The manuscript of Anthony Ryle’s wartime diary, in four quarto volumes, has been deposited in the Department of Documents at the Imperial War Museum. It is not at present findable in the Museum’s online catalogue, but is in fact recorded as ‘Documents.24999 – Private Papers of A Ryle’, and can be seen at the IWM research room using these details.
It joins a large collection—probably over 4000—of diaries from various periods since the outbreak of the First World War. About 1000 of these diaries relate to the Second World War, but only a tiny handful, perhaps half-a-dozen, are by young people who were at school during any part of it.
Anthony began his diary on 1 January 1940, at the age of twelve and continued it throughout his school career. The surviving text ends early in 1944, as he approached his seventeenth birthday. For most young people at that time it was common to leave school and start work at fourteen or fifteen. As a result, this period of their lives, when tastes and opinions often crystallise and relationships are formed on an increasingly durable and serious basis, was disrupted by a crucial change in their circumstances. In a case such as Anthony’s where this did not occur, there is the opportunity for a story of a young person’s maturing to emerge without the obscuring upheavals of enforced change and the dislocation of relationships. It is also a stage of life when the state and political organisations start taking an interest in the future citizen—especially during war—offering or demanding political and military education and participation. Anthony joined in these activities with critical interest, and in some cases enthusiasm.
As a senior school student, he was able to take part in the education programme of the recently founded Council for Education in World Citizenship (CEWC) concerning the war and national and international reconstruction after it, under the auspices of the League of Nations Union. Anthony’s is a rare—possibly the only—contemporary account by a young person of participation in these events. (Anthony’s friend of that time, Barbara Tizard, includes recollections of them, and of Anthony, in her autobiography Home is where one starts from.)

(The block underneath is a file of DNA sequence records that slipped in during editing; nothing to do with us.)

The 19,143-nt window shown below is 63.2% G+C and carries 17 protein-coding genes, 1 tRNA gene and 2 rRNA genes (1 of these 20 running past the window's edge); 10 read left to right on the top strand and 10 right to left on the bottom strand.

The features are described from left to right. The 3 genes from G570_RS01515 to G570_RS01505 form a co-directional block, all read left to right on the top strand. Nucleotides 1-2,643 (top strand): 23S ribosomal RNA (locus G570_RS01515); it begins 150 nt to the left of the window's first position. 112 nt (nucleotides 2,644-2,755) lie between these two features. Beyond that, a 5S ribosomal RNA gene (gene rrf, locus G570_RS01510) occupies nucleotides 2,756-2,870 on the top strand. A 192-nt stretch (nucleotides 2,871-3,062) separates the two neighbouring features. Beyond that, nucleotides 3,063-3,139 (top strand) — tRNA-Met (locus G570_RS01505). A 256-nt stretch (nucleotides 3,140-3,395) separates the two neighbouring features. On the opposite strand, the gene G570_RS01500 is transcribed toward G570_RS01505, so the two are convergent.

The political education programme of the Army Bureau of Current Affairs, and the discussion groups which arose alongside it, is well known, and its possible influence on British politics in the later 1940s has been debated. The rather similar initiative of the CEWC, aimed at schools, has received little attention. It’s possible influence on left-leaning activists of the 1950s and ‘60s (like Anthony Ryle) would be interesting to explore.
Anthony’s school provided military training in a unit of the Junior Training Corps, in which Anthony became a radio operator. He describes the corps’ often chaotic, but otherwise unrealistic, mock operations with a strong sense of their comic aspects. He also used the military skills he acquired for his own amusement, and more seriously, attempted to interest other boys from his home village in the use of them in case of invasion, partly on the inspiration of reports of partisan fighting in Russia.
Most of the Ryle family at this time were strongly pro-Russian, and Anthony’s close attention in his diary to the Russian war effort illustrates the strong sympathy towards the USSR which became widespread in Britain, and also the political controversy surrounding it. He argues with himself about his interest in the Communist Party, his reading of books pro and con (he was himself increasingly pro) and his conversations with young Communists, from a variety of backgrounds, met at meetings and through friends. Indeed, the juxtaposition in Anthony’s diary of the personal and political sides of his development is one of its striking features.